over Hanover, a bomb from another aircraft plunged through his Halifax, without detonating over Hanover
On his (50th ) birthday (on 8th May 1972), he was flying a Boeing 707, with Dora and 89 other passengers, from Brussels to Lod airport, near Tel Aviv, via Vienna. Twenty minutes after takeoff from the Austrian capital, and at 30,000ft, Levy's career collided with the Israel-Palestine conflict. Two men asserting membership of the Palestinian Black September Organisation (BSO) broke into the cockpit with pistols and a grenade, while their comrades, two women with plastic explosives, remained in the cabin.
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Old 6th May 2018, 18:20
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Talking of hijacking, I very nearly got caught up in one in 1970. BOAC flight 775 from Bahrain on 9th September 1970. The hijackers flew it, and another 2 if I remember correctly, into some airfield in Jordan, took everyone off, then blew up all the Aircraft.

Long story. I should have been onboard, but we were delayed by engine trouble. Only time I've been happy to be delayed!
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Old 7th May 2018, 09:40
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Edited extracts from an article in today's Guardian, written by  Michael Morpurgo, the author of the book (which became a movie) 'War Horse', in which he explains why he has written and published a new book 'In the Mouth of the Wolf'. (Yes I know there is a thread for 'books', but this is about WWII).

https://www.theguardian.com/books/20...not-for-brexit

My uncles have fascinated and inspired me since I was a child. In my family, their lives are legendary. All my writing life I had wanted to tell their story. Writing it was my way of trying to remember them, of acknowledging my debt to them, and all the millions of “mouthless dead” of two wars. They had fought for peace. ...

The two brothers, though very different – Francis, tall, confident and charismatic, Pieter, smaller, tentative and fragile – were close. They came from a Christian socialist family, their father, Emile, was a Belgian poet and free thinker, later art critic, philosopher and professor of Belgian studies at London University. Their mother, Tita, was an actor, a devoted Christian, a formidable and highly principled woman. There were four equally formidable sisters, my mother among them. It was a house of music, theatre and books, of heated discussion and strong opinions. Holidays were often spent walking in the Ardennes, which the family loved.

Francis, a socialist and pacifist, went to Cambridge and became a teacher. Pieter went to Rada in London and was starting out on a promising career as an actor when war broke out in September 1939. He joined up almost at once. Francis, following his convictions, became a conscientious objector, and was sent to work as a shepherd on a Lincolnshire farm. The Germans were soon invading Belgium, through the family’s beloved Ardennes, and marching into France, towards the Channel. Invasion was threatening.

In 1941, Pieter, now a sergeant observer in the RAF, was killed when his plane crashed in St Eval in Cornwall. The family were devastated. Francis, still shepherding but now a husband and father, decided he could no longer stand by while others were fighting for his family’s survival, and for the beliefs and freedoms that were so precious to him.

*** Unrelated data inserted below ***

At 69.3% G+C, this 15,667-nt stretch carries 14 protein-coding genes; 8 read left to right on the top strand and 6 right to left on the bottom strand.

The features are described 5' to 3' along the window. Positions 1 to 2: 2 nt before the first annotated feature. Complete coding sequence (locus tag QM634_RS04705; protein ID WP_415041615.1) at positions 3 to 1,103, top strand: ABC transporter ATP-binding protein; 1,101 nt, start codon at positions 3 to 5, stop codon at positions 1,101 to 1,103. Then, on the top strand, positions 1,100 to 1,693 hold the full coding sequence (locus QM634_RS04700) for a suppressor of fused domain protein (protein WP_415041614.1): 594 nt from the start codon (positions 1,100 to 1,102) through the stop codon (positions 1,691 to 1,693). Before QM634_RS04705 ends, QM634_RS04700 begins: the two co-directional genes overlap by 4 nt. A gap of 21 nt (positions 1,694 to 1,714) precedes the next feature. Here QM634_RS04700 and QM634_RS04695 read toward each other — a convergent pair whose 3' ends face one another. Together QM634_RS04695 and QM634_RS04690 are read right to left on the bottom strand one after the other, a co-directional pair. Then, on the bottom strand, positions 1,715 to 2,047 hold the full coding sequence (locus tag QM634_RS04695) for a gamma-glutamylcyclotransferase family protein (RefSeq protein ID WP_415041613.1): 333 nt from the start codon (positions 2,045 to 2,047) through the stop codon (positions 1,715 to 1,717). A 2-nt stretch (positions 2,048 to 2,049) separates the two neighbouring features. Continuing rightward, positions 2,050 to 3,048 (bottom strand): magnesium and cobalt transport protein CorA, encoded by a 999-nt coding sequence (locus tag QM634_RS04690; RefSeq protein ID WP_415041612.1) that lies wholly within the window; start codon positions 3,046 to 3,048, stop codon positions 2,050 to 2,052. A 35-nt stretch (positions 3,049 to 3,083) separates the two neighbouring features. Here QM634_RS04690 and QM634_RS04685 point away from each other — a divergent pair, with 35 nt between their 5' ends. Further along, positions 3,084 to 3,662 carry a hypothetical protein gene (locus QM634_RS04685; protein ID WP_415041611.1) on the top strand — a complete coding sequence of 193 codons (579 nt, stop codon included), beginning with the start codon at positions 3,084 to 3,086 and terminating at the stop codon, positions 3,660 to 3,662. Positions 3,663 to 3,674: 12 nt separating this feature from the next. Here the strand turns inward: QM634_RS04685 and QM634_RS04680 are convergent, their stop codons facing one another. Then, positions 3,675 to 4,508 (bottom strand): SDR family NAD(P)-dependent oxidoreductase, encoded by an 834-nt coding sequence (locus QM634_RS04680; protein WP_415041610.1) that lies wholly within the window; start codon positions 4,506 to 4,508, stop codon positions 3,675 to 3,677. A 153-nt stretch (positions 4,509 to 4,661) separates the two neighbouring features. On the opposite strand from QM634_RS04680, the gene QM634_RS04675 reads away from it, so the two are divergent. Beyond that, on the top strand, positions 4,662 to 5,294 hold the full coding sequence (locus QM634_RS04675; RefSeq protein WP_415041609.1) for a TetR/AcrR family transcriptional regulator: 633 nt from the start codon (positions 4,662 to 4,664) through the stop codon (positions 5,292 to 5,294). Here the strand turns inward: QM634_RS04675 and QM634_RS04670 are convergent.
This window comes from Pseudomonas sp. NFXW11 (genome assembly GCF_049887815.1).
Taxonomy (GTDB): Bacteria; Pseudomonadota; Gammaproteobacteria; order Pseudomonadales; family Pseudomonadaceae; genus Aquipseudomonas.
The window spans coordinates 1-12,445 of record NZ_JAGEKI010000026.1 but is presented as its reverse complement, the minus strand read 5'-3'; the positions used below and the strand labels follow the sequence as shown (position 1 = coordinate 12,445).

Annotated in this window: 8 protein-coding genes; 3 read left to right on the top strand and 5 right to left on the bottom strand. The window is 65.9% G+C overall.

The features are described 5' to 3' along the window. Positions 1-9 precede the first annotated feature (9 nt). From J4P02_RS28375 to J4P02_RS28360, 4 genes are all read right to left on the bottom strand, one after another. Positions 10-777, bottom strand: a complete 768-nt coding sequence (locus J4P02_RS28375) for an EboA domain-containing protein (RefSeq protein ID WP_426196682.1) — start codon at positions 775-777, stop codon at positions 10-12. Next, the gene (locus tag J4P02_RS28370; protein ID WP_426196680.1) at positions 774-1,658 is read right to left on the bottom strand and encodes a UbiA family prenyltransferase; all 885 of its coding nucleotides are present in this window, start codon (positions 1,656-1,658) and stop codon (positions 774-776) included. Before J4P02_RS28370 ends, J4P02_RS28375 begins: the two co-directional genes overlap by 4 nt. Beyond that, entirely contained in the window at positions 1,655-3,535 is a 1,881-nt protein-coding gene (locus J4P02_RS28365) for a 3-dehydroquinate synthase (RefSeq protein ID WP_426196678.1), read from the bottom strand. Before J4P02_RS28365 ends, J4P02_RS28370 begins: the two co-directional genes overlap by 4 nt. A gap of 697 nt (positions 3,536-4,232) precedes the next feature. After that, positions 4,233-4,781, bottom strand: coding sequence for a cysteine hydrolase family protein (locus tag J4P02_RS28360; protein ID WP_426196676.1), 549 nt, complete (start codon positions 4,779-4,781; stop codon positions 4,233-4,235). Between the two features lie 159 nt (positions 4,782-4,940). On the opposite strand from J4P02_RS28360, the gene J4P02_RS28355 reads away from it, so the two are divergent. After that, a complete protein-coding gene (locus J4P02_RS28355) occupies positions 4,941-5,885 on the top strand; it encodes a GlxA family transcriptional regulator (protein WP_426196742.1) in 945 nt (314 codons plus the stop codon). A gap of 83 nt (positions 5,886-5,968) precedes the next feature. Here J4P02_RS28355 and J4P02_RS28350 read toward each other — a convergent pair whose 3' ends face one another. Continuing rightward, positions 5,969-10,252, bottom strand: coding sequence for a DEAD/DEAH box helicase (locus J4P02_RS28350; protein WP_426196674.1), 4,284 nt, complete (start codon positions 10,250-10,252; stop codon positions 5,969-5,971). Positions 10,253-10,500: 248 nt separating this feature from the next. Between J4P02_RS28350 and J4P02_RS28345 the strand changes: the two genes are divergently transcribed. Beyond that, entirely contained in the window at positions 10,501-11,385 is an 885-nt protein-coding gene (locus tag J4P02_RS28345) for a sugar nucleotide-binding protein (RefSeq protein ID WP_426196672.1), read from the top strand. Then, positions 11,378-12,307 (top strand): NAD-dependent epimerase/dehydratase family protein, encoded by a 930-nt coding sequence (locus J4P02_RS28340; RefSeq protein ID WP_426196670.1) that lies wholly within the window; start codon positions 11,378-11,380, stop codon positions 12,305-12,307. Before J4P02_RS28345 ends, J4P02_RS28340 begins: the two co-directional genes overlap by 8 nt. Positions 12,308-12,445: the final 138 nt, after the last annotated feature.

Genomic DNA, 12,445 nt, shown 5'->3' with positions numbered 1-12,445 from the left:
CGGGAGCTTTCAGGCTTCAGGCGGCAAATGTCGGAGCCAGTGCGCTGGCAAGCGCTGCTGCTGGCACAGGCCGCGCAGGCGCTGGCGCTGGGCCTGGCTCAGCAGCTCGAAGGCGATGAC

He confided his dilemma to Harry Rée, his great friend, fellow teacher and pacifist, who, unbeknown to Francis, had already joined the Special Operations Executive, SOE. Francis spoke fluent French. Harry said that could be useful, and that he would put him in touch with someone in London. Francis walked into an interview in an upstairs room in Baker Street a shepherd, and came out an officer in the SOE.

After months of gruelling training, during which he could say nothing to his wife, Nan, or his friends and family, Francis found himself in German occupied France. In Paris, he realised at once that fellow agents there were compromised. Within days more than 60 were rounded up and shot. Francis by this time had made his way south, where he found himself organising and supplying resistance fighters, the Maquis, across a swath of southern France, an army that in the end numbered more than 10,000 men and women, comprising communists, socialists and Gaullists, from all walks of life, all determined to rid their country of the invader.

So this pacifist uncle was now a secret agent, fighting the enemy, living in constant danger of capture and death. But he proved to be an agent who had all the right instincts. Trust, he knew, was everything. He had seen others’ mistakes. He picked his few friends with great care. He was courageous, and scrupulous about security, never sleeping more than two nights in one place. He inspired and gave great loyalty.

The Germans put a huge price on his head, but he was never betrayed. He managed to outwit both the Gestapo and their counterparts in the dreaded French Milice, and survived these perilous years through his skill and bravery, but also through the love and courage of his comrades. He returned after the liberation of France to his family, and to his life as a headteacher, and a principal of teacher-training colleges in England and in Botswana.